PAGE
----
COLUMBIA — Jordan Kitchen of Moberly wasn't alone as he rolled the bowling ball down the lane for the first time in the Show-Me State Games on Saturday afternoon. His mom, dad and two brothers had been there all morning to support him. And to criticize him.
"He's not my brother," Isaiah Kitchen, 11, said after his older brother's game started out shaky.
Soon to be a freshman at MU, Jordan Kitchen has been bowling since he was about 4 or 5, his dad Anthony Kitchen said. His brother is the other bowler in the family.
Jordan Kitchen bowled in a league throughout high school, but none of the Kitchens have been able to bowl much now that the only bowling alley in Moberly, Community Lanes, shut its doors May 20, Anthony Kitchen said. Although Jordan Kitchen has already moved to Columbia and plans to play in local leagues during the year, his brother will have to focus on other hobbies.
"There's not much for kids to do anymore," the dad said.
He said Community Lanes was a major part of Moberly history, and his children have been bowling there on the weekends for years. When his son was in the league, he would bowl three to four times a week.
"The economic downturn hit many of our bowlers and customers hard, reducing their expendable income," Community Lanes explained in a news release. "As a result, both they and our entertainment business have not bounced back."
The release said Community Lanes hopes it will find a buyer interested in reopening the bowling alley. Anthony Kitchen is hopeful someone will eventually. If not, the family might be going to Macon to bowl.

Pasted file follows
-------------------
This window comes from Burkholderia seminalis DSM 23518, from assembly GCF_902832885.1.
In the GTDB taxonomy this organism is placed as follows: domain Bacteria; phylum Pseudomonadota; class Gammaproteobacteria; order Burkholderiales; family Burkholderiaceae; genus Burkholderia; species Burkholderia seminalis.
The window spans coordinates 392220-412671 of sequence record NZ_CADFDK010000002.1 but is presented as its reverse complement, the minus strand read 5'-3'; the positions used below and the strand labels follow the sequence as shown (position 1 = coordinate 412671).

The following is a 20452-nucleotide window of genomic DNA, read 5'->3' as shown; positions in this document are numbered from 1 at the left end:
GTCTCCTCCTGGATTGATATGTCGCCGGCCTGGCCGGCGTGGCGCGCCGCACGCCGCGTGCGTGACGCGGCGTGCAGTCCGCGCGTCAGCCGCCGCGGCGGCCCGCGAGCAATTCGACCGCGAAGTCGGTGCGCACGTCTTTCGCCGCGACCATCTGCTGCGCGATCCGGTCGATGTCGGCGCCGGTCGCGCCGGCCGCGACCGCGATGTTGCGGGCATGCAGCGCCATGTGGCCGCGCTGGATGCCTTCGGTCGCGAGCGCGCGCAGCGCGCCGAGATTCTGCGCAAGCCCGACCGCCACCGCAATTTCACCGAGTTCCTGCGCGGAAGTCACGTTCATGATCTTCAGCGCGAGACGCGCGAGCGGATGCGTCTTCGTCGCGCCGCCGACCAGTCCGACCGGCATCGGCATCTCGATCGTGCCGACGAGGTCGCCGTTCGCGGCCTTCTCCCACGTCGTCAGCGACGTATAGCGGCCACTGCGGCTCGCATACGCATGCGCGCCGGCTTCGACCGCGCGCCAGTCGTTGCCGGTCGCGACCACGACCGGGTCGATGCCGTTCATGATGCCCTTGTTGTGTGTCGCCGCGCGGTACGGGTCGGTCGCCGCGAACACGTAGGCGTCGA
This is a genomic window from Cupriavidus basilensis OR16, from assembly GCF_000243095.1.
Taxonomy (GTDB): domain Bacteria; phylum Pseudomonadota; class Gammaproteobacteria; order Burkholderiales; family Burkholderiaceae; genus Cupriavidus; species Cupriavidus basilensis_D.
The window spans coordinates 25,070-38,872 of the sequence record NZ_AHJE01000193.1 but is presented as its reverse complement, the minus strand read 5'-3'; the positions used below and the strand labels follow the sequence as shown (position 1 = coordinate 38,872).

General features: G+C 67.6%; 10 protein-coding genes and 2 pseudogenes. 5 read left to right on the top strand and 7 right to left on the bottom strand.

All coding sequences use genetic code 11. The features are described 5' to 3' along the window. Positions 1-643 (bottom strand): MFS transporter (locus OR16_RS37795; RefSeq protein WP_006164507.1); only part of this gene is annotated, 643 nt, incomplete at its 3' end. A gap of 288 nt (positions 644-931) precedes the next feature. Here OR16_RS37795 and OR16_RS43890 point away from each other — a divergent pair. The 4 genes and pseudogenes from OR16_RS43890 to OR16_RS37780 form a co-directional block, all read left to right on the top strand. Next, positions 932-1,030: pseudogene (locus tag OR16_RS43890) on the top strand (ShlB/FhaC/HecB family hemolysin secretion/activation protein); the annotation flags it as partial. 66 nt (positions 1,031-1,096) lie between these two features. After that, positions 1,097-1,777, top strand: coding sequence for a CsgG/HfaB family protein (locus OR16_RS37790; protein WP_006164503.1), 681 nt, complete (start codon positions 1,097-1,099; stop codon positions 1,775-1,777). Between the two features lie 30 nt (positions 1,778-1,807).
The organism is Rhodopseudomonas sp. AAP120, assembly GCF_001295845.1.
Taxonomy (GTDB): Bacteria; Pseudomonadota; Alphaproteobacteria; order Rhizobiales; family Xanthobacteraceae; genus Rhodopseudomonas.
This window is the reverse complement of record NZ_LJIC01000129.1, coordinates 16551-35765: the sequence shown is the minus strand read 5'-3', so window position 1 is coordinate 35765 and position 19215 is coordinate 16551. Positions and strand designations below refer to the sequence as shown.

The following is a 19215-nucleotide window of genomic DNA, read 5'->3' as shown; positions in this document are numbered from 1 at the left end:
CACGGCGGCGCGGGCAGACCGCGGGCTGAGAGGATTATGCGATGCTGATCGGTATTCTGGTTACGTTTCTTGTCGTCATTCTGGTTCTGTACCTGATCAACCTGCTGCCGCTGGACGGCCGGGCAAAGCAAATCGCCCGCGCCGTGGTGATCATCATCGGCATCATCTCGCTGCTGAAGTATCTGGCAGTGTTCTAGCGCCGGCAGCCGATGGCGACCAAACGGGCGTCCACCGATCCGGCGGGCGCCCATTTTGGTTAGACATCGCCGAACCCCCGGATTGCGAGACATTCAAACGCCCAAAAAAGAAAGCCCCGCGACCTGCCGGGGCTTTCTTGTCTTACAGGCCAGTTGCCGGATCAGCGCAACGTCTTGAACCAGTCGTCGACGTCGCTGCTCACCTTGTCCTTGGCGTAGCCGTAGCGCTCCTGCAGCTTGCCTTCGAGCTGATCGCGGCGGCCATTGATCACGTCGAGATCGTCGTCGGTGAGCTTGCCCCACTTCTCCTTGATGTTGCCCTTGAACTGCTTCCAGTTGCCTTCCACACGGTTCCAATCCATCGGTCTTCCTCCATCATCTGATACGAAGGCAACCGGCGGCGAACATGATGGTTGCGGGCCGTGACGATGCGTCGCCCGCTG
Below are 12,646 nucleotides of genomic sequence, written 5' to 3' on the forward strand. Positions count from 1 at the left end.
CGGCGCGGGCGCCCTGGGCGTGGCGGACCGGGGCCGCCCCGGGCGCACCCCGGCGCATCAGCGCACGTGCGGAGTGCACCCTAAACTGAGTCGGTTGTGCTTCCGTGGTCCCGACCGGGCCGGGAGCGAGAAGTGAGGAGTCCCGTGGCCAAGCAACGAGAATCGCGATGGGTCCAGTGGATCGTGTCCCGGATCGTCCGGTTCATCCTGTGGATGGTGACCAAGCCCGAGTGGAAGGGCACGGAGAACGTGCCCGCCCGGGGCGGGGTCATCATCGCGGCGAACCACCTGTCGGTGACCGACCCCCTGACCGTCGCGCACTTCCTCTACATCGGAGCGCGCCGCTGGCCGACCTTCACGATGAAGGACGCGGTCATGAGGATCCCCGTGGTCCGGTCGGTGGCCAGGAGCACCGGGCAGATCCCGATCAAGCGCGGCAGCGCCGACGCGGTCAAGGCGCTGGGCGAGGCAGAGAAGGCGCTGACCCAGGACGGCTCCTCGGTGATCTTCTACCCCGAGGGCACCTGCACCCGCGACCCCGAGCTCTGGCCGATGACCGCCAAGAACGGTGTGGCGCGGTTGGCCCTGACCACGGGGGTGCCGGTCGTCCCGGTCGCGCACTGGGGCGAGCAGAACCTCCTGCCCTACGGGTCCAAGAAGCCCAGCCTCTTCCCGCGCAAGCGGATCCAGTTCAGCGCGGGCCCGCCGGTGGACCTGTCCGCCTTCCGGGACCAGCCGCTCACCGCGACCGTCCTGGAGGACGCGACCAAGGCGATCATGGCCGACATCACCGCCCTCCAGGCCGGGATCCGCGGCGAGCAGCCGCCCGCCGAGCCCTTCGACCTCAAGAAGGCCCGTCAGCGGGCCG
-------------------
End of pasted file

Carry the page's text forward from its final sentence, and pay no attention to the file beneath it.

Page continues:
"It gives them something positive to do," he said. "I like to keep them involved in activities."
Now that Jordan Kitchen is living in Columbia for school, he can continue to play but hasn't had much time to this summer because of his involvement with MU's Summer Transition Program, his dad said.
Isaiah said although bowling is his favorite, he likes a lot of other sports, too. He plays Wii Bowling or goes to the pool now that the bowling alley is closed, he said.
When he first got Wii Bowling, he said he stayed up all night trying to get a perfect score of 300.
"If I bowled anything less than a strike I started over," Isaiah said.
Isaiah said "beating my brothers" is his favorite part of bowling.
Anthony Kitchen said he isn't a bowler, but a lot of the extended family bowls.
"Jordan's probably the only one in our family who hasn't bowled a 300 yet," he said.
Jordan Kitchen bowled a 219, 150 and 187 in the games Saturday, but said he didn't care much about the games Sunday.
"I just care about doubles tomorrow," he said.
He and his family were about to walk out the door, because he didn't think he placed when they heard his name announced for winning the gold medal in his age group.
Bowling doubles events start Sunday at 9 a.m. at AMF Town & Country Lanes.
Supervising editor is Greg Bowers.